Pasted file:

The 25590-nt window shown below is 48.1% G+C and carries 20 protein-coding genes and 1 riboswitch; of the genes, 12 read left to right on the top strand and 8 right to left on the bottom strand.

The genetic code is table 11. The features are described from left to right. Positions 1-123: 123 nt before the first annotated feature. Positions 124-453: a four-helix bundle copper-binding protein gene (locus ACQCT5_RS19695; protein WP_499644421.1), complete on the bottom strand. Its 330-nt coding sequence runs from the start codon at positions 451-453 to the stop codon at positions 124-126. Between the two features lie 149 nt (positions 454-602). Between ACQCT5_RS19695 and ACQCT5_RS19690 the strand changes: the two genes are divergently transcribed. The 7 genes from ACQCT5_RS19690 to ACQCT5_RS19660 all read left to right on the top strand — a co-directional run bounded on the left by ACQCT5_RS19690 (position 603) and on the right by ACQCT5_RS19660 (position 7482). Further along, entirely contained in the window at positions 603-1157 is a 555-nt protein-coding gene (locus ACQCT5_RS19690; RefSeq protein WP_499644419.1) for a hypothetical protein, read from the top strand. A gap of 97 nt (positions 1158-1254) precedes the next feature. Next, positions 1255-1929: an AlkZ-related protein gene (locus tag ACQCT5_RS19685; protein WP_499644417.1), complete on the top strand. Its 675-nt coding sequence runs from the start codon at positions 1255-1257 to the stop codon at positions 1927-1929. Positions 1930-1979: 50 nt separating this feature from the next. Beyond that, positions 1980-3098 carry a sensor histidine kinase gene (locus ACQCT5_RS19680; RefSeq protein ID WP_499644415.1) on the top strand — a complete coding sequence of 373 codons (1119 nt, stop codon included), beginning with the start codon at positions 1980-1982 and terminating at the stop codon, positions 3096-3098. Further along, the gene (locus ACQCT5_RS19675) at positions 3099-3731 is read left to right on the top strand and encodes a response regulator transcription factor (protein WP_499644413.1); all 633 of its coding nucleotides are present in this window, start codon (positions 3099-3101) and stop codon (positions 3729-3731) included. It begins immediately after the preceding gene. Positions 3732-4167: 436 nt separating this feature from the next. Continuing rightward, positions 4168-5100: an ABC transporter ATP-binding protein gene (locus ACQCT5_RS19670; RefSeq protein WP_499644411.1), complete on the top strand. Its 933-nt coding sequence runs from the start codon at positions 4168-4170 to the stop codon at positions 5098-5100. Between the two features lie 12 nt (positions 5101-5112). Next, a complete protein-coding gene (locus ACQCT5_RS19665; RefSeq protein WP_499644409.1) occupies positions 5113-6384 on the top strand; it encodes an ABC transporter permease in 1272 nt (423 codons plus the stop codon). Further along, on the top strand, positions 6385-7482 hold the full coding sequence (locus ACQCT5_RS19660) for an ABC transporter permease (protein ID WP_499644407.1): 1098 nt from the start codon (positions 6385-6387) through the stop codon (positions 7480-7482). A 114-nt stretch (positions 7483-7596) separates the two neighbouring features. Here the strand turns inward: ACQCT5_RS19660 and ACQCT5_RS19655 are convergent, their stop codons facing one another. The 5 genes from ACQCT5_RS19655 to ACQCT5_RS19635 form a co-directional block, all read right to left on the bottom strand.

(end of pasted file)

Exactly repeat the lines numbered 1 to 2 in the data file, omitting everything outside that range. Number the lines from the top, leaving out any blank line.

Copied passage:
The 25590-nt window shown below is 48.1% G+C and carries 20 protein-coding genes and 1 riboswitch; of the genes, 12 read left to right on the top strand and 8 right to left on the bottom strand.

The genetic code is table 11. The features are described from left to right. Positions 1-123: 123 nt before the first annotated feature. Positions 124-453: a four-helix bundle copper-binding protein gene (locus ACQCT5_RS19695; protein WP_499644421.1), complete on the bottom strand. Its 330-nt coding sequence runs from the start codon at positions 451-453 to the stop codon at positions 124-126. Between the two features lie 149 nt (positions 454-602). Between ACQCT5_RS19695 and ACQCT5_RS19690 the strand changes: the two genes are divergently transcribed. The 7 genes from ACQCT5_RS19690 to ACQCT5_RS19660 all read left to right on the top strand — a co-directional run bounded on the left by ACQCT5_RS19690 (position 603) and on the right by ACQCT5_RS19660 (position 7482). Further along, entirely contained in the window at positions 603-1157 is a 555-nt protein-coding gene (locus ACQCT5_RS19690; RefSeq protein WP_499644419.1) for a hypothetical protein, read from the top strand. A gap of 97 nt (positions 1158-1254) precedes the next feature. Next, positions 1255-1929: an AlkZ-related protein gene (locus tag ACQCT5_RS19685; protein WP_499644417.1), complete on the top strand. Its 675-nt coding sequence runs from the start codon at positions 1255-1257 to the stop codon at positions 1927-1929. Positions 1930-1979: 50 nt separating this feature from the next. Beyond that, positions 1980-3098 carry a sensor histidine kinase gene (locus ACQCT5_RS19680; RefSeq protein ID WP_499644415.1) on the top strand — a complete coding sequence of 373 codons (1119 nt, stop codon included), beginning with the start codon at positions 1980-1982 and terminating at the stop codon, positions 3096-3098. Further along, the gene (locus ACQCT5_RS19675) at positions 3099-3731 is read left to right on the top strand and encodes a response regulator transcription factor (protein WP_499644413.1); all 633 of its coding nucleotides are present in this window, start codon (positions 3099-3101) and stop codon (positions 3729-3731) included. It begins immediately after the preceding gene. Positions 3732-4167: 436 nt separating this feature from the next. Continuing rightward, positions 4168-5100: an ABC transporter ATP-binding protein gene (locus ACQCT5_RS19670; RefSeq protein WP_499644411.1), complete on the top strand. Its 933-nt coding sequence runs from the start codon at positions 4168-4170 to the stop codon at positions 5098-5100. Between the two features lie 12 nt (positions 5101-5112). Next, a complete protein-coding gene (locus ACQCT5_RS19665; RefSeq protein WP_499644409.1) occupies positions 5113-6384 on the top strand; it encodes an ABC transporter permease in 1272 nt (423 codons plus the stop codon). Further along, on the top strand, positions 6385-7482 hold the full coding sequence (locus ACQCT5_RS19660) for an ABC transporter permease (protein ID WP_499644407.1): 1098 nt from the start codon (positions 6385-6387) through the stop codon (positions 7480-7482). A 114-nt stretch (positions 7483-7596) separates the two neighbouring features. Here the strand turns inward: ACQCT5_RS19660 and ACQCT5_RS19655 are convergent, their stop codons facing one another. The 5 genes from ACQCT5_RS19655 to ACQCT5_RS19635 form a co-directional block, all read right to left on the bottom strand.